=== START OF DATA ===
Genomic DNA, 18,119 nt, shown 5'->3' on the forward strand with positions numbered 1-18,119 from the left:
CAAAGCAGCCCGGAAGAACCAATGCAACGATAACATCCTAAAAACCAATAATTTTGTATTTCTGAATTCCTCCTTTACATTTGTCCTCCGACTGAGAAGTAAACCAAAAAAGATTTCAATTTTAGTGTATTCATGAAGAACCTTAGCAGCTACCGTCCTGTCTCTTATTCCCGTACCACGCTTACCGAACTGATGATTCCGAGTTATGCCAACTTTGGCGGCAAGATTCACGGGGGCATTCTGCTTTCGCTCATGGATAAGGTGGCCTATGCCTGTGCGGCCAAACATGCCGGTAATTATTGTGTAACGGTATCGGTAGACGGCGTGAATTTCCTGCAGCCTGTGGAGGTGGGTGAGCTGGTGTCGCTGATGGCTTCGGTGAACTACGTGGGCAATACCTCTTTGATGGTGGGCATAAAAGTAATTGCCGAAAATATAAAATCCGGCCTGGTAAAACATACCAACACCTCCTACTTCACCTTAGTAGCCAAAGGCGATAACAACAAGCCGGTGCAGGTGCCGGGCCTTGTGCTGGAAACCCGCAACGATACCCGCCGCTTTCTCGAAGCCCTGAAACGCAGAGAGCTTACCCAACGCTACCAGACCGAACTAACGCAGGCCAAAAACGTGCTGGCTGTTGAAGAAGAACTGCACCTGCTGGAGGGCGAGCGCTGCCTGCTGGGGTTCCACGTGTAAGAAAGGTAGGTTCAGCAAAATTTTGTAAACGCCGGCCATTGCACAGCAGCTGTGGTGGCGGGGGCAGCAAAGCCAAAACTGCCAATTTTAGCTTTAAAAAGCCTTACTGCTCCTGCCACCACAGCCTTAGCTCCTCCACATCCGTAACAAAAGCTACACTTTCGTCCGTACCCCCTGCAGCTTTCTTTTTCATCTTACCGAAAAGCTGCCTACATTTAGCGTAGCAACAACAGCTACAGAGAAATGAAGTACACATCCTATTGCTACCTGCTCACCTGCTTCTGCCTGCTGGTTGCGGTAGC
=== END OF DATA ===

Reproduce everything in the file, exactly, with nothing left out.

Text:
Genomic DNA, 18,119 nt, shown 5'->3' on the forward strand with positions numbered 1-18,119 from the left:
CAAAGCAGCCCGGAAGAACCAATGCAACGATAACATCCTAAAAACCAATAATTTTGTATTTCTGAATTCCTCCTTTACATTTGTCCTCCGACTGAGAAGTAAACCAAAAAAGATTTCAATTTTAGTGTATTCATGAAGAACCTTAGCAGCTACCGTCCTGTCTCTTATTCCCGTACCACGCTTACCGAACTGATGATTCCGAGTTATGCCAACTTTGGCGGCAAGATTCACGGGGGCATTCTGCTTTCGCTCATGGATAAGGTGGCCTATGCCTGTGCGGCCAAACATGCCGGTAATTATTGTGTAACGGTATCGGTAGACGGCGTGAATTTCCTGCAGCCTGTGGAGGTGGGTGAGCTGGTGTCGCTGATGGCTTCGGTGAACTACGTGGGCAATACCTCTTTGATGGTGGGCATAAAAGTAATTGCCGAAAATATAAAATCCGGCCTGGTAAAACATACCAACACCTCCTACTTCACCTTAGTAGCCAAAGGCGATAACAACAAGCCGGTGCAGGTGCCGGGCCTTGTGCTGGAAACCCGCAACGATACCCGCCGCTTTCTCGAAGCCCTGAAACGCAGAGAGCTTACCCAACGCTACCAGACCGAACTAACGCAGGCCAAAAACGTGCTGGCTGTTGAAGAAGAACTGCACCTGCTGGAGGGCGAGCGCTGCCTGCTGGGGTTCCACGTGTAAGAAAGGTAGGTTCAGCAAAATTTTGTAAACGCCGGCCATTGCACAGCAGCTGTGGTGGCGGGGGCAGCAAAGCCAAAACTGCCAATTTTAGCTTTAAAAAGCCTTACTGCTCCTGCCACCACAGCCTTAGCTCCTCCACATCCGTAACAAAAGCTACACTTTCGTCCGTACCCCCTGCAGCTTTCTTTTTCATCTTACCGAAAAGCTGCCTACATTTAGCGTAGCAACAACAGCTACAGAGAAATGAAGTACACATCCTATTGCTACCTGCTCACCTGCTTCTGCCTGCTGGTTGCGGTAGC